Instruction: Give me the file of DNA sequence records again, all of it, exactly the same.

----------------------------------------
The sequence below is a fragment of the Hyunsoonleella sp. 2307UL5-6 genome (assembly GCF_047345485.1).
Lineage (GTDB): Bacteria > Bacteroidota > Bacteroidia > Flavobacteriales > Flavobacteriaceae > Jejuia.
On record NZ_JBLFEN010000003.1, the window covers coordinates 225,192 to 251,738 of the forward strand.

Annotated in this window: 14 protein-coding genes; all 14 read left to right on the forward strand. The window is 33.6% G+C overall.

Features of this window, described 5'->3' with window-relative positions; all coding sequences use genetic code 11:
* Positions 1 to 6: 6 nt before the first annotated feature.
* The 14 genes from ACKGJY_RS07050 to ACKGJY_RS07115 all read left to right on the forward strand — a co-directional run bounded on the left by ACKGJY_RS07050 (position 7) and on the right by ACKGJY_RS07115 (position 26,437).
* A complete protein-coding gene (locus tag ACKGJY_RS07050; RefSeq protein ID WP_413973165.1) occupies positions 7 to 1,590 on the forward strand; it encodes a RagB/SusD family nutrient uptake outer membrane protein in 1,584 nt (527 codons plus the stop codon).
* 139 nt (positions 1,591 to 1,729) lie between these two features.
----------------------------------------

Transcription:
The sequence below is a fragment of the Hyunsoonleella sp. 2307UL5-6 genome (assembly GCF_047345485.1).
Lineage (GTDB): Bacteria > Bacteroidota > Bacteroidia > Flavobacteriales > Flavobacteriaceae > Jejuia.
On record NZ_JBLFEN010000003.1, the window covers coordinates 225,192 to 251,738 of the forward strand.

Annotated in this window: 14 protein-coding genes; all 14 read left to right on the forward strand. The window is 33.6% G+C overall.

Features of this window, described 5'->3' with window-relative positions; all coding sequences use genetic code 11:
* Positions 1 to 6: 6 nt before the first annotated feature.
* The 14 genes from ACKGJY_RS07050 to ACKGJY_RS07115 all read left to right on the forward strand — a co-directional run bounded on the left by ACKGJY_RS07050 (position 7) and on the right by ACKGJY_RS07115 (position 26,437).
* A complete protein-coding gene (locus tag ACKGJY_RS07050; RefSeq protein ID WP_413973165.1) occupies positions 7 to 1,590 on the forward strand; it encodes a RagB/SusD family nutrient uptake outer membrane protein in 1,584 nt (527 codons plus the stop codon).
* 139 nt (positions 1,591 to 1,729) lie between these two features.